The concentration of TSH and thyroid hormones in the blood can also be influenced by the long-term use of certain medications. These medications include:

  • Acetylsalicylic acid (ASA, the drug in medicines like Aspirin)
  • Steroids
  • St John's wort
  • Certain diuretic medications containing furosemide
  • Thyroid medications

Because of this, it’s important to let your doctor know about any medications you are taking before having a blood test.

Thyroid ultrasound

In a thyroid ultrasound (sonography), sound waves are sent to the thyroid gland. Depending on the type of tissue they bounce off there, the sound waves are then sent back with different intensities or not at all. To do the examination, a small amount of gel is put on the “head” (transducer) of the ultrasound device, which is then moved over the neck. The sound waves that bounce off the thyroid tissue are measured by the transducer and turned into a spatial image that is shown on a screen.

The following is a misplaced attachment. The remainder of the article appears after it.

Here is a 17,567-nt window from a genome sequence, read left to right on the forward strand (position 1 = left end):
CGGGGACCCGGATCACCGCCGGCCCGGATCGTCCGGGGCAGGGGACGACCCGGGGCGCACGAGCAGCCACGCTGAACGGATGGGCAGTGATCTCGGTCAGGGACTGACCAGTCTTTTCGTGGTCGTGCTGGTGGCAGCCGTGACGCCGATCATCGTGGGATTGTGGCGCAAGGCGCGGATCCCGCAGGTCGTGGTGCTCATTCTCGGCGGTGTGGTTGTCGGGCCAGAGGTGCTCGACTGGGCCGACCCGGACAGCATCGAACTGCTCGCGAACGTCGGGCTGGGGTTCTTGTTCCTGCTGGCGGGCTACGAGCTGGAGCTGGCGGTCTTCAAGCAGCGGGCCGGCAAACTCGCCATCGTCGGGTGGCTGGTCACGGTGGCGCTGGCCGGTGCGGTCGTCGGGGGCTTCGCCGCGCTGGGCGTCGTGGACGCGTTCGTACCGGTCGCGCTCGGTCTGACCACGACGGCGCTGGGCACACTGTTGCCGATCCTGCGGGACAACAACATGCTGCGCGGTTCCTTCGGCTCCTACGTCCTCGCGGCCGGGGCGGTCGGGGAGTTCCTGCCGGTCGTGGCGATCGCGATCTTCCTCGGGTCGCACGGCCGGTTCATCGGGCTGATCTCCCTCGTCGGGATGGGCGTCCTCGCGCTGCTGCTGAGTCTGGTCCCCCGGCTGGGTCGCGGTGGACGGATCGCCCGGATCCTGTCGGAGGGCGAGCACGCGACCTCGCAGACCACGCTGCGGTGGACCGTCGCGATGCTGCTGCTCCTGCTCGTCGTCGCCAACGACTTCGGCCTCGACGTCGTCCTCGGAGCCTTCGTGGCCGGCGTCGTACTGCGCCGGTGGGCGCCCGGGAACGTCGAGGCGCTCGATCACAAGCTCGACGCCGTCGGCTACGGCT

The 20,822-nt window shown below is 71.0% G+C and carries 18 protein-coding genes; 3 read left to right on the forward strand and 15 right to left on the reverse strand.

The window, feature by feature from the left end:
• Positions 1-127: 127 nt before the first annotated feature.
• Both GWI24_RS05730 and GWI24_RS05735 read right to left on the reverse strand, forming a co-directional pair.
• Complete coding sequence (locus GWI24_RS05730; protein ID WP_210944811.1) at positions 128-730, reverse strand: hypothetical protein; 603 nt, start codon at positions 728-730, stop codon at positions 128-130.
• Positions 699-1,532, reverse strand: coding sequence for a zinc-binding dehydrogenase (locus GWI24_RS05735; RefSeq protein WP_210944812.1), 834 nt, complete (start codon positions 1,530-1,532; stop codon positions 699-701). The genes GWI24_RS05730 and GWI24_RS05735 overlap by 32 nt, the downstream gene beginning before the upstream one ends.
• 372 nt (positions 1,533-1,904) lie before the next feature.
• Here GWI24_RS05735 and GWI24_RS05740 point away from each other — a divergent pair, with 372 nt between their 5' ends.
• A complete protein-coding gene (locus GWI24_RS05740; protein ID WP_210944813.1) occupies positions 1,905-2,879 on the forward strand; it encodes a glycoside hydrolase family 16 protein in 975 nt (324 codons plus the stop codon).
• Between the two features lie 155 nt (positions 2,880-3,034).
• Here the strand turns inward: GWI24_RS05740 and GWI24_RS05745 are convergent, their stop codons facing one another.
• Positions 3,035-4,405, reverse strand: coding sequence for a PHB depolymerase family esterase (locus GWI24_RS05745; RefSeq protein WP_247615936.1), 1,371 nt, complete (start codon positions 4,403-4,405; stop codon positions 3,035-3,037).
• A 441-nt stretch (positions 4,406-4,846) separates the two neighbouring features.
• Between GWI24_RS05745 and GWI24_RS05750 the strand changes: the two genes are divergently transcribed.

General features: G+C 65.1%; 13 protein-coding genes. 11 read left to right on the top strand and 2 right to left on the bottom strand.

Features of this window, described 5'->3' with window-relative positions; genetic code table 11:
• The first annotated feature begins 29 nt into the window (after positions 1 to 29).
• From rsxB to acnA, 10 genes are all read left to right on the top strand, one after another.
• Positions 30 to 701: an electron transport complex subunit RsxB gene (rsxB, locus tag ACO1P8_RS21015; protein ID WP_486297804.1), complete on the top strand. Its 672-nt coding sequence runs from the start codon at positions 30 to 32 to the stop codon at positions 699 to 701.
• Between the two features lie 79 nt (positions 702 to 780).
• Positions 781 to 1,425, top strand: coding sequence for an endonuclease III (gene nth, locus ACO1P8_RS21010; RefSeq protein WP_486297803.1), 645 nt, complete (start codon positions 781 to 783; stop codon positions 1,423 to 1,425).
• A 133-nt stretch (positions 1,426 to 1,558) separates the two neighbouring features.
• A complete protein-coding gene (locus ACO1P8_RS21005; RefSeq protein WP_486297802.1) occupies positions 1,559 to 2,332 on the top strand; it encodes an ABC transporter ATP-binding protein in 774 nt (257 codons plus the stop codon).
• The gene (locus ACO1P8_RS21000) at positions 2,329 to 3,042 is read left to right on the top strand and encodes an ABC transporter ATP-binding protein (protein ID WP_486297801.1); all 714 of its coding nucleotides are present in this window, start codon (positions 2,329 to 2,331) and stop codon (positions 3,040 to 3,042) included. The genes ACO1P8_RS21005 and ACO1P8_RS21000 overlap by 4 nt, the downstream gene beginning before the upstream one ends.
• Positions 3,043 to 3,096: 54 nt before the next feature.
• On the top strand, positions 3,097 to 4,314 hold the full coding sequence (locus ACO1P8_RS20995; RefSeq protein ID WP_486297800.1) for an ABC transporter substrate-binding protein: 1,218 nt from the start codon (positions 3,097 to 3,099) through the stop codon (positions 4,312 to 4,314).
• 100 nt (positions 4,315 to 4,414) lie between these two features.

What do the results tell us?

The ultrasound image shows whether the thyroid gland is enlarged. Changes in the tissue – like cysts or age-related changes in its structure – can also be seen. An enlarged thyroid gland could be a sign that it is underactive or overactive.

To know for sure whether the thyroid gland really is making too many hormones or not enough, a blood test has to be done too. If nodules (lumps) are discovered in the ultrasound examination, other examinations may be done to find out more about them. These include a thyroid scan or – in some cases – magnetic resonance imaging (MRI).

Thyroid scan